|We’ve all had that look… (Photo “courtesy” of Tribute.ca)|
To truly understand the greatness of Moneyball, you have to watch it more than once. To know why it won’t win Best Picture (i.e. “Oscar Bronze”), you have to watch it more than twice.
Moneyball is perfect viewing. It’s popcorn and it’s intellectual, the second home run hit by Aaron Sorkin in the last year, and another film that makes “action shots” of Jonah Hill typing and Brad Pitt spitting peanut shells more exciting than Bruce Willis taking down planes or Tom Hanks storming Normandy.
Moneyball is an examination of a game, and of a strategy. You can be a baseball fan and love it or you can be a business fan (is that a thing?) and love it. And, if you’re lucky, you’ll appreciate both of those sides.
And then, just when you think the movie has gotten too into its themes of On-Base Percentage and The Future of Kevin Youkilis, you’ll be moved by Scott Hatteberg’s story of personal triumph or Billy Beane’s connection to those around him.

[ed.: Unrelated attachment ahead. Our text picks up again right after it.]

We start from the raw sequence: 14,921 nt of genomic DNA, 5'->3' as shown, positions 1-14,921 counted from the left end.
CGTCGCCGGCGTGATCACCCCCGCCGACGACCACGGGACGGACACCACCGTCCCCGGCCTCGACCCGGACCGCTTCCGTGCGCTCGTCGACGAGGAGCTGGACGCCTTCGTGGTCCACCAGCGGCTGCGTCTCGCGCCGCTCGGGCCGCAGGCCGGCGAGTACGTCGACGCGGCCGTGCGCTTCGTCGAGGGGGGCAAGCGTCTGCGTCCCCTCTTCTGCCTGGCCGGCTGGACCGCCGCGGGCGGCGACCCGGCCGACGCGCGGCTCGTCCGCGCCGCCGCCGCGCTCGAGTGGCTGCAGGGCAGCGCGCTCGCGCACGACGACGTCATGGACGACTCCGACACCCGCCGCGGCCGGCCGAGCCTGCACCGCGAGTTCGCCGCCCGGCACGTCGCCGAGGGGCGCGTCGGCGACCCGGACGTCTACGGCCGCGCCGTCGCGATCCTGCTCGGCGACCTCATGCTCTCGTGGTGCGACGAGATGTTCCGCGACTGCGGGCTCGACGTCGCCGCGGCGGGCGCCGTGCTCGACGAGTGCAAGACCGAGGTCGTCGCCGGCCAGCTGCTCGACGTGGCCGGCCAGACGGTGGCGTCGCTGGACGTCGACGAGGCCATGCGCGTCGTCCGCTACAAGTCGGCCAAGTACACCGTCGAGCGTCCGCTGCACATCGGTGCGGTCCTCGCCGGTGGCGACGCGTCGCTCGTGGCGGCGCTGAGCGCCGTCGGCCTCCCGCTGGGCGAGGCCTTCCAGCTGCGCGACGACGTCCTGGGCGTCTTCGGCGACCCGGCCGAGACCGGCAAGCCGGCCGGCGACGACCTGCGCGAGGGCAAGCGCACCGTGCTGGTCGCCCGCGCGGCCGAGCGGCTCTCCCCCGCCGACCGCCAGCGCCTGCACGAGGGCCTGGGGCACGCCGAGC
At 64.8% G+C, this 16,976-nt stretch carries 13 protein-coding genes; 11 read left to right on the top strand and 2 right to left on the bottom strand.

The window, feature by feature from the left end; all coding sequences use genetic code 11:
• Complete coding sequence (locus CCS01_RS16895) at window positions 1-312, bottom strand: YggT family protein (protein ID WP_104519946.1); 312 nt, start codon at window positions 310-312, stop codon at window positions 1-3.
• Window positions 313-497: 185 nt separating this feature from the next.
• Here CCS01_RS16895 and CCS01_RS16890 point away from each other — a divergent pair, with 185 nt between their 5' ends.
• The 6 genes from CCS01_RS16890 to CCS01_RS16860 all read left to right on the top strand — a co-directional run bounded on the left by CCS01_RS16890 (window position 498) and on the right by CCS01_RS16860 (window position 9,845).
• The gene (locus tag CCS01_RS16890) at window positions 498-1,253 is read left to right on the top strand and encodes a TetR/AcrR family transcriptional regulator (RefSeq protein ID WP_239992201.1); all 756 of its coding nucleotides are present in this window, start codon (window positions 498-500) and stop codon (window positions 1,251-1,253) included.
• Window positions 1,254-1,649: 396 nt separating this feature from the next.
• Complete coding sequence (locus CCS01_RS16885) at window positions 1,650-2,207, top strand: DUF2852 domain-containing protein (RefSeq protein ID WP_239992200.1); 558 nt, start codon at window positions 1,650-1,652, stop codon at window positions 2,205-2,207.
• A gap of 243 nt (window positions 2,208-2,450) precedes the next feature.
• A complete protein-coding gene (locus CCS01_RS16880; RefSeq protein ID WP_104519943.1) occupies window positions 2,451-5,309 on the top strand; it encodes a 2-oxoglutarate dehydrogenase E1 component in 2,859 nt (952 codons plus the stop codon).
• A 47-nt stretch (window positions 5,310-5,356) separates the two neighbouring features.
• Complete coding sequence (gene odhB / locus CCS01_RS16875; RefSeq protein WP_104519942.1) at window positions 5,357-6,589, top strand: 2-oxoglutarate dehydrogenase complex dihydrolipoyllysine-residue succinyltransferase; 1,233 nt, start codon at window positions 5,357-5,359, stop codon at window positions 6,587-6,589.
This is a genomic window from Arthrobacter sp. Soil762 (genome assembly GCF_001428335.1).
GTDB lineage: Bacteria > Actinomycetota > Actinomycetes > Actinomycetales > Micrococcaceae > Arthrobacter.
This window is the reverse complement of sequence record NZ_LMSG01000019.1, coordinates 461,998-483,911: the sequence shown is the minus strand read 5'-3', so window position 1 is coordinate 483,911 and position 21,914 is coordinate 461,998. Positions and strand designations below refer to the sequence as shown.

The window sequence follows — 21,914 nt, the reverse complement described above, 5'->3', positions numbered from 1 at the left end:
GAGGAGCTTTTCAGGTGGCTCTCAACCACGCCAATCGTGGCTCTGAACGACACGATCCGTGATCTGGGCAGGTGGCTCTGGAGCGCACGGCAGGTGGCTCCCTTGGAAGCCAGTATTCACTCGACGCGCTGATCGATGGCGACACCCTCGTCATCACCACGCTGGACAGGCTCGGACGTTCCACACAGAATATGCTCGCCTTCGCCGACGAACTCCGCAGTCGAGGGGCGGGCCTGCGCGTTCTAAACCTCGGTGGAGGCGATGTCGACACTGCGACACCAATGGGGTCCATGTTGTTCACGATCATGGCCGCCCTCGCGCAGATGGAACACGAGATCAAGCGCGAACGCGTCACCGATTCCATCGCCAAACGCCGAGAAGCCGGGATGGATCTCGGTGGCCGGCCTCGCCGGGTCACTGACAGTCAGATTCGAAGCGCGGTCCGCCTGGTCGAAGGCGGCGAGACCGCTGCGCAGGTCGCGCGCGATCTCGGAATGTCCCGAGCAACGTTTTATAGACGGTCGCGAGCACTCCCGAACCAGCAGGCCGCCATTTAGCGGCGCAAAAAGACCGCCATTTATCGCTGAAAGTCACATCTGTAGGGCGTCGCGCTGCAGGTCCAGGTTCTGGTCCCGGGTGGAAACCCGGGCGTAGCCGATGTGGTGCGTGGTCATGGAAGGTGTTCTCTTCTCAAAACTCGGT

You’ll get off the couch with that song his daughter sings stuck in your head.
You’ll play Explosions in the Sky all night long.
No, this movie is not about winning. It can’t be. You should know that already, because this movie is non-fiction and the real thing happened 10 years ago.
Yes, Brad Pitt has done more for the sales of windbreakers and head visors than a football coach at a southeastern United States college football coach every could.
No, Moneyball won’t win Best Picture. If The Social Network couldn’t, Moneyball can’t. It’s not a part of the “formula,” and it’s not the right year for Pitt to walk away with a little statue, either.
But, the amazing part of Moneyball is how much it can appeal to baseball traditionalists, baseball “casualists,” and uninformed movie fans, altogether.
My mother is not a huge baseball girl, or a sports girl, for that matter. She knows enough about the game because she’s lived her last 22 years stuck in a house with three boys. Of course, she had to say five times how much Brad Pitt looked like Robert Redford. When David Justice came on-screen, she said, “This must have been after he split with Halle Berry.”
That said, there was a genuine emotion she felt for the characters and for the game. Any movie that makes you care about something you couldn’t have given two cents for before is accomplishing something.
Moneyball goes further.
White Cover Staff
White Cover Magazine is the "foremost" source for "male" and "female" things in the world today. Kind of. We have Sports. Movies. Arts. (What are Arts?) Television. Music. And, of course, a critical look at everything in the world of Journalism, Sports Journalism, and News at large.
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